California Violent Game Law Shot Down

The courts have blocked yet another state law preventing the sale of violent video games to minors. On Wednesday, U.S. District Judge Ronald Whyte found that California's video game law unfairly restricts the First Amendment rights to freedom of expression.

The law made it illegal for a retailer to sell a game to a minor that included the "killing, maiming, dismembering, or sexually assaulting an image of a human being."

Laws in Illinois and Michigan have also been previously shot down on constitutional grounds, and legislation in the city of Indianapolis and Saint Louis County, Mo. have met a similar fate.


"For the foregoing reasons, the court grants the plaintiffs' motion for a preliminary injunction," ordered Whyte's 17-page opinion. "The defendants and their agents are hereby preliminarily enjoined from enforcing any provision of the Act."

The courts continued fight against violent video game laws also calls into question whether proposed federal legislation from Senator Hillary Clinton introduced last week has any chance of success.

Whyte questioned California's claim that violent video games could cause psychological or other harm to children. He also said that the law would restrict children's First Amendment rights to freedom of information.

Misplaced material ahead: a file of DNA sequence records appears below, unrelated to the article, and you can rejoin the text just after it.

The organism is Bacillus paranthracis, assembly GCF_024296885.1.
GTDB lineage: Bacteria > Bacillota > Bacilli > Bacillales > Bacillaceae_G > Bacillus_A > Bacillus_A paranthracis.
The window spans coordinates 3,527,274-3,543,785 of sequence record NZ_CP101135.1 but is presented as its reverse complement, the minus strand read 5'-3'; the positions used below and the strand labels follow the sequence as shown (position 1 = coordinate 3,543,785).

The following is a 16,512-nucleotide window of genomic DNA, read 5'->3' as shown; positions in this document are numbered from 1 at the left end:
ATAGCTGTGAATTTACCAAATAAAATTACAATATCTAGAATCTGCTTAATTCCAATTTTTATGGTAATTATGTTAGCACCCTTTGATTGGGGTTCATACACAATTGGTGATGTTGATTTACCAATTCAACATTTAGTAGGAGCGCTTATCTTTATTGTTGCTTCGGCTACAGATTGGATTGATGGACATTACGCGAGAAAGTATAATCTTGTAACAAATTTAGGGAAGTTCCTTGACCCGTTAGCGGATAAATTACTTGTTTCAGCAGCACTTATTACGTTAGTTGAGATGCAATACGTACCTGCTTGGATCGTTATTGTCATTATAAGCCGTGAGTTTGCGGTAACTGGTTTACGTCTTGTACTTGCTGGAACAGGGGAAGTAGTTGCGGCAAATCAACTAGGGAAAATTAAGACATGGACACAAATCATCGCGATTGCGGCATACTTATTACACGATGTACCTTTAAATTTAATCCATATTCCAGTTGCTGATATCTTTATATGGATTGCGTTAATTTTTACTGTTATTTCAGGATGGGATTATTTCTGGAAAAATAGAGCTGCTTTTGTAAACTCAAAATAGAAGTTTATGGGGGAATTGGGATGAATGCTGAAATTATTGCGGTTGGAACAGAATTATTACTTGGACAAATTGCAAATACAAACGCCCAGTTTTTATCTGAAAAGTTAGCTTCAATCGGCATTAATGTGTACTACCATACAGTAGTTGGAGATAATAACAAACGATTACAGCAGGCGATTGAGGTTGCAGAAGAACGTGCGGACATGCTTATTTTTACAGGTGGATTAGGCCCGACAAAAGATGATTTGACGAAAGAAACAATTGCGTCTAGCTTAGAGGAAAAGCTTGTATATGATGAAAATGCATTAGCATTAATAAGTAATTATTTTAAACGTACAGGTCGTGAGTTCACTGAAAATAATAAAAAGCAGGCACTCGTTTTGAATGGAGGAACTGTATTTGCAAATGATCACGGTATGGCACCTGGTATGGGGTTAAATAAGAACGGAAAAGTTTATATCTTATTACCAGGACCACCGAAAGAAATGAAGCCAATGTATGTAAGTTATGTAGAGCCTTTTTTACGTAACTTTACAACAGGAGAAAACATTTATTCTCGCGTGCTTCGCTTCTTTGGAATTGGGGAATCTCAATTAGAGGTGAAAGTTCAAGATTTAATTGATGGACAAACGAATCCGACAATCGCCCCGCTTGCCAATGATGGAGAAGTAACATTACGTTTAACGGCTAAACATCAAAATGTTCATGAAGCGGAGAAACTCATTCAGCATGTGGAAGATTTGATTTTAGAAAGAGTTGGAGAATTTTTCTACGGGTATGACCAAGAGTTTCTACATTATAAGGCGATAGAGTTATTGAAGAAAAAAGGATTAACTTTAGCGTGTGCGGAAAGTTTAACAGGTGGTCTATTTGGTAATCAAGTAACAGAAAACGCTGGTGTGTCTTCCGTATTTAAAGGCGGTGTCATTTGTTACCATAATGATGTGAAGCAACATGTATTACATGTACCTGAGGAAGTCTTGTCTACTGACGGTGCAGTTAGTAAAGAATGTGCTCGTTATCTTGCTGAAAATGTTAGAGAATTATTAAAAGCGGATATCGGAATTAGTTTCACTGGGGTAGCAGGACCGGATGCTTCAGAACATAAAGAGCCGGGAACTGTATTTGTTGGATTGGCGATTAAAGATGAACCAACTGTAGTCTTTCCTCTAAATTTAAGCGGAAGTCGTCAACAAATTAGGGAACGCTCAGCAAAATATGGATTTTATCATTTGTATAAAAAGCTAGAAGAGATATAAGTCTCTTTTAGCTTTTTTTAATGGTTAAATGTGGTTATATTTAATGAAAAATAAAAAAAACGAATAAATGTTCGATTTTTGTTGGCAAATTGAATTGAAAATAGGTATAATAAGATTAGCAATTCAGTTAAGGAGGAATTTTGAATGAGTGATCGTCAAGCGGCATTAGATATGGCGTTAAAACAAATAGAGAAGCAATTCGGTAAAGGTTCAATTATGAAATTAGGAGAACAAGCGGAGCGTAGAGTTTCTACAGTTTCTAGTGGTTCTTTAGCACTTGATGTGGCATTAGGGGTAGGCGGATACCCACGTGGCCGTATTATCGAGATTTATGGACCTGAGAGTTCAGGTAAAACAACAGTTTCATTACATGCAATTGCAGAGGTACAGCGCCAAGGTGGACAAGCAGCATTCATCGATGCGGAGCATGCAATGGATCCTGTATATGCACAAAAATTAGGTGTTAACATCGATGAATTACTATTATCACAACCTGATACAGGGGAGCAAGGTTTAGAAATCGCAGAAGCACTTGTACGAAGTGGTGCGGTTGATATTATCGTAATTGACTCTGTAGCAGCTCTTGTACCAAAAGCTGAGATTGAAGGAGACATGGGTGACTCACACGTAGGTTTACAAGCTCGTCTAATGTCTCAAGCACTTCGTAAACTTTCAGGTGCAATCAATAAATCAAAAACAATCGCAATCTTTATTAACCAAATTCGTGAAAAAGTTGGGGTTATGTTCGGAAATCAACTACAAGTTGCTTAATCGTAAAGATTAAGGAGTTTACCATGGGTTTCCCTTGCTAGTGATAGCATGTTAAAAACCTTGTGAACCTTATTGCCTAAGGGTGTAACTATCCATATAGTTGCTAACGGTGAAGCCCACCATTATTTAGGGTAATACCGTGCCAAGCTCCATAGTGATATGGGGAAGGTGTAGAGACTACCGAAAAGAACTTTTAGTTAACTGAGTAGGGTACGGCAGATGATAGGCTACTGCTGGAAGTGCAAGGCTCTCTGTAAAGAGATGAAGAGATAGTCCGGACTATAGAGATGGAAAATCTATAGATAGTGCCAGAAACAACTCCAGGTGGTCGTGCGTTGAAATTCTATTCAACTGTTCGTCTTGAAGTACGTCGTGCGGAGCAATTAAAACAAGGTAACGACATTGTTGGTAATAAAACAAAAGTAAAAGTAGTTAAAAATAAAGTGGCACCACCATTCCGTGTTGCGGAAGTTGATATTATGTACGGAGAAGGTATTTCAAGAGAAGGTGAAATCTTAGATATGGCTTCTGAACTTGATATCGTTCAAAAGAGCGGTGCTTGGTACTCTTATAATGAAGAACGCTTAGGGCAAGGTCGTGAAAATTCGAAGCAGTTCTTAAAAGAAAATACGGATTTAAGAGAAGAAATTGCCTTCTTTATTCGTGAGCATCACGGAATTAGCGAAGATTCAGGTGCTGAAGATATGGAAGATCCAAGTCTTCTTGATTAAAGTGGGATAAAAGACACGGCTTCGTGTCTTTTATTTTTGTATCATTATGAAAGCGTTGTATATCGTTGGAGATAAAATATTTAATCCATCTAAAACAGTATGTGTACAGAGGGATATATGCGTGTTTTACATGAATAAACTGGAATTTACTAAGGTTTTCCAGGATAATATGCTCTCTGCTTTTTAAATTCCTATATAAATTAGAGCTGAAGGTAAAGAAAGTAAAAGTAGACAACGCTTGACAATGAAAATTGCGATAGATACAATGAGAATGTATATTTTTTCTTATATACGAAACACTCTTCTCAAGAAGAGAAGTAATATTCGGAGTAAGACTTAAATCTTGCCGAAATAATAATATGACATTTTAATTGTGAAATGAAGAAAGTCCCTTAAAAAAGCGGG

But supporters of violent game legislation say retailers are not holding up their end of the bargain by ahering to the ESRB rating system and refusing the sale of questionable titles to minors.

The argument may eventually make it to the Supreme Court. While the high court has said even minors have free expression rights, it has not addressed this particular topic directly.

The video game industry applauded the decision. "For the sixth time in five years, federal courts have now blocked or struck down these state and local laws seeking to regulate the sale of games to minors based on their content, and none have upheld such statutes," ESA president Douglas Lowenstein said in a statement.

Attorneys for the state are expected to appeal the decision.

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